Beautiful pan for kitchen use or that french farmhouse decoration,
There are no holes or splits, small dent but Nothing major- refer to photo’s for condition.
Very study, VERY HEAVY, Very French…
42 cms Wide to Handle to Handle
I bought the pan because the seller told me in writing that it was a 3mm thick pan. When I received it I didn’t know there was a problem because I wasn’t in the practice at that time of re-measuring every pot when I received it. (I do now.) I left a five-star review because the pot matched the photo, was well-packed, and arrived undamaged.
But the pan needed retinning and a few weeks later when I was measuring the pan for the tinner I put calipers on it and saw to my surprise and dismay that it was nowhere near 3mm.
I sent a message to the seller through the online store’s messaging system as follows:
In the course of preparing these pots for retinning, the tinner asked me to re-measure them, and I was very disappointed to discover that this one is not 3mm thick as you stated, but is instead 2mm. As you recall, we corresponded about these pans and I asked specifically if they were all 3mm thickness and you responded affirmatively that they were. It now appears to me that this pot has been misrepresented. I believe I am justified in asking for a refund for this pot. Thank you.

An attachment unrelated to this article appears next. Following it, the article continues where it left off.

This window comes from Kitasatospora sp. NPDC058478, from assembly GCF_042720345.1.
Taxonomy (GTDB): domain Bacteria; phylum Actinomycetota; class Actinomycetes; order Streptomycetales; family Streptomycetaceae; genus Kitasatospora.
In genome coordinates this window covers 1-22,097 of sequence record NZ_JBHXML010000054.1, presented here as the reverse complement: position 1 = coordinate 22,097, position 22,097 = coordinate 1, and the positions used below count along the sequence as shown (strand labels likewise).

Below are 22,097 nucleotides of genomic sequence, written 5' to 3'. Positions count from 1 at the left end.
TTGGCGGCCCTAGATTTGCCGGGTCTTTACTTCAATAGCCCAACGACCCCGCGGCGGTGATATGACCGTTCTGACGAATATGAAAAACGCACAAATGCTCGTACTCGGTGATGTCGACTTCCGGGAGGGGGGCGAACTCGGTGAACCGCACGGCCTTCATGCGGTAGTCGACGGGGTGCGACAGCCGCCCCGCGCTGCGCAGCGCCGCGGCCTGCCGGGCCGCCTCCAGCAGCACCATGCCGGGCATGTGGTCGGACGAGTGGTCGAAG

This was the seller’s reply:
These pans have NOT been misrepresented. These were listed correctly. I am disappointed you are now saying that these are not correct after you messaged to tell me that you were happy with them.
It is unfortunate that you are taking this position. The listing is incorrect. I can document it with digital calipers and by the weight of the pot itself. You reported the pot’s weight at 2900g including the lid. Without lid the pot is 2210g. I have a 22cm pot that is truly 3mm thick and it weighs 3100g without lid. The weight you provided is too low for a pot of 3mm thickness.
I provided positive feedback for you because I took your word on the thickness of the items. It never occurred to me to re-measure the pans until I needed to do so to get estimates for re-tinning. I bought three pans from you; I am disputing only this one.
Please re-think your position on this. I again offer you the chance to make amends with me before I escalate this with [the online store] and PayPal.